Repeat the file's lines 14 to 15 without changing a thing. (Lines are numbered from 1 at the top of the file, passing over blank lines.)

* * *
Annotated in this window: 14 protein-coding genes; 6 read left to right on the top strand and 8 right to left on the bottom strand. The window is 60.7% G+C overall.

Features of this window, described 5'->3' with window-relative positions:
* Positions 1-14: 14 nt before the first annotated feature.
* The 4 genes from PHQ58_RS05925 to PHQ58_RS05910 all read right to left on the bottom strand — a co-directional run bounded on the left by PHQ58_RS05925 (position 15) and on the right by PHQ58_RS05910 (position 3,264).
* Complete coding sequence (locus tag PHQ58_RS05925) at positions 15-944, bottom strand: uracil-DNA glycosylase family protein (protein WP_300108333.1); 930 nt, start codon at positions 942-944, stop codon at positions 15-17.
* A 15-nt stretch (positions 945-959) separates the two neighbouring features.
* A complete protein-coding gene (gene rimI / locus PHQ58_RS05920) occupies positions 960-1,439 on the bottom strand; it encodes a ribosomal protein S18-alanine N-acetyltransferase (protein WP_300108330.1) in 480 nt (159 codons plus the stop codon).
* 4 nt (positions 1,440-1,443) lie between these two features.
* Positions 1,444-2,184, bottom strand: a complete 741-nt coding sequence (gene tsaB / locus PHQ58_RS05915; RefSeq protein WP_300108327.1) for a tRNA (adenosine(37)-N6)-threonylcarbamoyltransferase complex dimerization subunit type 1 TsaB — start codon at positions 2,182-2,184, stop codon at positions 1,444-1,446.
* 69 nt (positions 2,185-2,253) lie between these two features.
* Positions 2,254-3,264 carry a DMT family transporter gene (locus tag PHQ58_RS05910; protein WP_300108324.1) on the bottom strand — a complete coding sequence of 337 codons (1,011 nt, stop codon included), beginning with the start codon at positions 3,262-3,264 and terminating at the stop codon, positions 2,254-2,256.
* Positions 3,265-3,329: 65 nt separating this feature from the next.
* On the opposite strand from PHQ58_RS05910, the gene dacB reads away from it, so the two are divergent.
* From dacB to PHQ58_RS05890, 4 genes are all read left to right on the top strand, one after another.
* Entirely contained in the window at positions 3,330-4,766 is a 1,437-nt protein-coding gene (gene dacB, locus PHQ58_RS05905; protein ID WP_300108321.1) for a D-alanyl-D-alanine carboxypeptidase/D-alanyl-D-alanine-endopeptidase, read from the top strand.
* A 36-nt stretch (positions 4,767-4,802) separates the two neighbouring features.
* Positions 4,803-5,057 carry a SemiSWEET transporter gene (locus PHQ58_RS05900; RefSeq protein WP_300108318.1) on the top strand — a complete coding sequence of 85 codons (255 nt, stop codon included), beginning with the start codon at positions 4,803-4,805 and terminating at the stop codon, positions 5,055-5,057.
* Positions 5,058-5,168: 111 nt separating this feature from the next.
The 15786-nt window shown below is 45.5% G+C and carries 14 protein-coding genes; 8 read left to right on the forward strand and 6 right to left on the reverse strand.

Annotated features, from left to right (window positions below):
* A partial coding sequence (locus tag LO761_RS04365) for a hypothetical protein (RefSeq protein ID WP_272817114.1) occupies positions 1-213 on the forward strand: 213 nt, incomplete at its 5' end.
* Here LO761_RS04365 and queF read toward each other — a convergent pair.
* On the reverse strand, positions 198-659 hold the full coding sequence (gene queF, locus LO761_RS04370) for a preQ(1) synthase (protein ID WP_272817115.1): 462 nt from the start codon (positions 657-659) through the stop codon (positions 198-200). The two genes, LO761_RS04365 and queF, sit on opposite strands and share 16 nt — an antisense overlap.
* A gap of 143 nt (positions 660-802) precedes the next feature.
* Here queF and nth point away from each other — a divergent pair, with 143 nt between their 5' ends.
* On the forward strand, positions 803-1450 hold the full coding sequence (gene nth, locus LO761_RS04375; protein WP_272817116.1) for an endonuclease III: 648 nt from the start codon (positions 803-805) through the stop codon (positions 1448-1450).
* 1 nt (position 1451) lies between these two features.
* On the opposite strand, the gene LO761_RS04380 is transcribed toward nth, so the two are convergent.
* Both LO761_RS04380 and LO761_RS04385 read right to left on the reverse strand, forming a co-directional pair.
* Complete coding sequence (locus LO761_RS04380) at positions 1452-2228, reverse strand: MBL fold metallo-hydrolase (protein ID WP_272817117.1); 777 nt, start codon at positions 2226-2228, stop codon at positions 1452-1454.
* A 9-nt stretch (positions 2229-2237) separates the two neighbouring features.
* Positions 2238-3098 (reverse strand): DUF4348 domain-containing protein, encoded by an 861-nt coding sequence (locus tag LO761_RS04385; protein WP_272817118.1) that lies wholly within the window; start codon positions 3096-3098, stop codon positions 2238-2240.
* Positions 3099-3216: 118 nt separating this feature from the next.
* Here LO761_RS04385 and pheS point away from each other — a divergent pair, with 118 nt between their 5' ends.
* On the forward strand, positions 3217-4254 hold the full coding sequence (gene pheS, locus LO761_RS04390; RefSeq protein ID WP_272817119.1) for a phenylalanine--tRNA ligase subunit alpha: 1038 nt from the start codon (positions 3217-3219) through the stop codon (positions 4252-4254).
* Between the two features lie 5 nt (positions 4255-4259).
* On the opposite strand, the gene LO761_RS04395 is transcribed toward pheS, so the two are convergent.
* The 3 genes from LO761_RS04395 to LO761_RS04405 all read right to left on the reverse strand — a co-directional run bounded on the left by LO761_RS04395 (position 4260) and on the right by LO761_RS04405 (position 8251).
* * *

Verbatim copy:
* From dacB to PHQ58_RS05890, 4 genes are all read left to right on the top strand, one after another.
* Entirely contained in the window at positions 3,330-4,766 is a 1,437-nt protein-coding gene (gene dacB, locus PHQ58_RS05905; protein ID WP_300108321.1) for a D-alanyl-D-alanine carboxypeptidase/D-alanyl-D-alanine-endopeptidase, read from the top strand.